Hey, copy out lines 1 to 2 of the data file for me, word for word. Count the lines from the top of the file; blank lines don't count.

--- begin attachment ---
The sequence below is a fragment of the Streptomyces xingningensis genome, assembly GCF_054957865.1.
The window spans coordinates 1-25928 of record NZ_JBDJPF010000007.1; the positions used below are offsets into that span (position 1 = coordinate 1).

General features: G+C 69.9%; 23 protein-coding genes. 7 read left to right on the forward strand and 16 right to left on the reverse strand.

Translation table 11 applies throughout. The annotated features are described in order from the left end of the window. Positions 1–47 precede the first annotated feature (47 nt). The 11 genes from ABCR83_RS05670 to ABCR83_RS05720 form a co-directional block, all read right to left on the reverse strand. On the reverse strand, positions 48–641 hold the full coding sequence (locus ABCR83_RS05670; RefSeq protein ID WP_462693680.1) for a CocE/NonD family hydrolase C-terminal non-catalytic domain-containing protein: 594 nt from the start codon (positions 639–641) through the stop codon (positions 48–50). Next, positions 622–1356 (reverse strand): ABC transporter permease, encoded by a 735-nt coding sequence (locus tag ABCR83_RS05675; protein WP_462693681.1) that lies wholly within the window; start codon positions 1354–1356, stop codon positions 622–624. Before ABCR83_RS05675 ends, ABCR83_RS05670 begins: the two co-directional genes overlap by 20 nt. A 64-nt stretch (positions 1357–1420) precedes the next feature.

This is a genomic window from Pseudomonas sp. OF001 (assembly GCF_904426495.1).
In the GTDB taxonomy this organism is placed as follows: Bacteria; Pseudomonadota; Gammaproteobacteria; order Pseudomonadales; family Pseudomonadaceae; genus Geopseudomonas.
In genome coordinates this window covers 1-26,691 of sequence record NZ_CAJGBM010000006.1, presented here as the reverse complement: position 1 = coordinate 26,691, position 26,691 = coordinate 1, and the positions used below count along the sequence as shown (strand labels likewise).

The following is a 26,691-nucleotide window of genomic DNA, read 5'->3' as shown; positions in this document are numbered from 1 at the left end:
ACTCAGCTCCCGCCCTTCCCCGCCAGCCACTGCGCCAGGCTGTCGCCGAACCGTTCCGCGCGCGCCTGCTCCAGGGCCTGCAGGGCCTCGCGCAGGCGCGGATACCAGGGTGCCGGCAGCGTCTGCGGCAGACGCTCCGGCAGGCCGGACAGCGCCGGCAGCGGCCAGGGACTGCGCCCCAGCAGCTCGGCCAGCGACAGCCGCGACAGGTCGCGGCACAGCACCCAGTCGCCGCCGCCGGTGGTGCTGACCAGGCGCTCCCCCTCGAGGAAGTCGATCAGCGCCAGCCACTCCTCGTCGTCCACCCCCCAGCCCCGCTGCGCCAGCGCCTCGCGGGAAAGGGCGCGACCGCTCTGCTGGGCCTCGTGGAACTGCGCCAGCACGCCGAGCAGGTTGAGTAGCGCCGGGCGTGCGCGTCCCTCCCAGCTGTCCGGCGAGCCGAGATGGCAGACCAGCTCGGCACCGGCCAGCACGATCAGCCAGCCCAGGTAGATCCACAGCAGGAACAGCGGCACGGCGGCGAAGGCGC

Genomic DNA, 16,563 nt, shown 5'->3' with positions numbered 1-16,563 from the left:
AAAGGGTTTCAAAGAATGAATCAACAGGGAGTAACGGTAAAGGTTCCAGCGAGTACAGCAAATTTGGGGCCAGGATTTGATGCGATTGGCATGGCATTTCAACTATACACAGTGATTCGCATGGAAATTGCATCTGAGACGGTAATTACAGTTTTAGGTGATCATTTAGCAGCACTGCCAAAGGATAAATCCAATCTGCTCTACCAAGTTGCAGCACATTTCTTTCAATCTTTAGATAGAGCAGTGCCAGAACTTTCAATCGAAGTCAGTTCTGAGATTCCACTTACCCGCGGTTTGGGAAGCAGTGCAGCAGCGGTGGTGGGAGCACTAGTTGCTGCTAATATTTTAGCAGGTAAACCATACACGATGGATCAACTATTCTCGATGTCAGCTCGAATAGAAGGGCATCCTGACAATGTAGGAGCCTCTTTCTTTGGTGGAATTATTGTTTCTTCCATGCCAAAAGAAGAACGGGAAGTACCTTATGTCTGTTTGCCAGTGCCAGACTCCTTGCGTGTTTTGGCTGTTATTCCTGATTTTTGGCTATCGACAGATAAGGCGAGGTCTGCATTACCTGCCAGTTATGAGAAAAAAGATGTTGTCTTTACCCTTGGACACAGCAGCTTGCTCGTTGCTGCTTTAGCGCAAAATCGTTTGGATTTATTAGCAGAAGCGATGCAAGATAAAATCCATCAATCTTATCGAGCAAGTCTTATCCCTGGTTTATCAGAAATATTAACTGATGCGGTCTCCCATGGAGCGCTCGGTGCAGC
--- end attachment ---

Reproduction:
The sequence below is a fragment of the Streptomyces xingningensis genome, assembly GCF_054957865.1.
The window spans coordinates 1-25928 of record NZ_JBDJPF010000007.1; the positions used below are offsets into that span (position 1 = coordinate 1).